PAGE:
Newham GP column: Check your breasts and attend screening appointments
PUBLISHED: 10:00 24 October 2020
© 2020 Andrew Baker email@example.com
October is Breast Cancer Awareness Month. Dr Helen Stedeford, of Tollgate Medical Centre, is Newham’s clinical lead on cancer and explains why it is important to know your boobs
Breast cancer is the most common type of cancer in women, and the risk increases with age.
Some types are associated with certain genes, so you may be at higher risk if you have two or more close relatives affected, especially if at a younger age.
Having just one relative affected does not indicate a higher risk unless they were under 40 when diagnosed, they had two different cancers or they are male.
Breast cancer is much rarer in men but does occur. If a man notices a lump under his nipple he should get checked by a doctor.
If you’re concerned about family risk speak to your GP, however, the majority of cancers are not inherited and are picked up when women find a persistent lump.
It’s a good idea to examine your breasts regularly so you can notice any changes.
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The change may not be a lump but could be a difference in the skin or nipple – you can find more information here https://www.nhs.uk/common-health-questions/womens-health/how-should-i-check-my-breasts/
Lumps can come and go, especially in younger women, but a lump in the same place for more than one menstrual cycle should be assessed by a doctor.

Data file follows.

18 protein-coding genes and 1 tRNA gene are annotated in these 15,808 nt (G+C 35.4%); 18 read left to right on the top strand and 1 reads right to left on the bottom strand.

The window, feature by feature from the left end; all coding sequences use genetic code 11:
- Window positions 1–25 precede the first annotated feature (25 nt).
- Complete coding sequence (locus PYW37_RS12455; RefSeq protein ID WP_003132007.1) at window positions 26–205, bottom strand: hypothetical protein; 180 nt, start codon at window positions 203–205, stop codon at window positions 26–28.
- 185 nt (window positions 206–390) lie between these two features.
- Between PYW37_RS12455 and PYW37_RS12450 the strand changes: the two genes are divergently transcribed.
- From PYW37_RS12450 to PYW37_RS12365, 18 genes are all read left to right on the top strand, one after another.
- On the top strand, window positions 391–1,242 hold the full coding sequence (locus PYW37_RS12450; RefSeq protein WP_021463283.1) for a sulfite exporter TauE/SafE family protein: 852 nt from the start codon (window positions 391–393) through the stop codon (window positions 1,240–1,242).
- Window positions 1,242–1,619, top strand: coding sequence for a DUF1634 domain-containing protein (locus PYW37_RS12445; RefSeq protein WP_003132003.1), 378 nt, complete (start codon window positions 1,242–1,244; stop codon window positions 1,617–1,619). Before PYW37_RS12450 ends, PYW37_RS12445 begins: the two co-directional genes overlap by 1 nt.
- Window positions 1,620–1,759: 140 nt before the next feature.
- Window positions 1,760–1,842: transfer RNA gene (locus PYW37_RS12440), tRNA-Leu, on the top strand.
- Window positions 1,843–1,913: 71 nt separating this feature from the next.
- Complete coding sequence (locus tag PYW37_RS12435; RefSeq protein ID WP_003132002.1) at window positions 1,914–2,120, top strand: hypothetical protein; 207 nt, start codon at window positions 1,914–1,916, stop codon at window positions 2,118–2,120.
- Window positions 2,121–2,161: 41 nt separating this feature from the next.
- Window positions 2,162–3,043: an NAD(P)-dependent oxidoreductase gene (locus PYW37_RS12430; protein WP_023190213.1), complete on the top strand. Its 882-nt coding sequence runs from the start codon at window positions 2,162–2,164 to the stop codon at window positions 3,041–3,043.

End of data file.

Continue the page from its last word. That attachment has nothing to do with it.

Women aged between 50 and 70 are entitled to screening, which involves having a specialist X-ray every three years to pick up any cancer early.
Check this link for more information in English and other languages https://www.london-breastscreening.org.uk/Publications
The screening programme stopped during the peak of the pandemic but is now running again so if you receive an invitation letter please book an appointment.
If your appointment was cancelled and you haven’t received a new one yet, please call the screening hub on 0203 758 2024.
The service is following Covid-secure guidance so please don’t attend more than five minutes before your appointment, and go alone unless you need a support worker.
Remember, if you notice a change in your breast after having a normal screen, it’s still important to get it checked by your GP.
GPs are open and offering face-to-face appointments for those who need physical examination.
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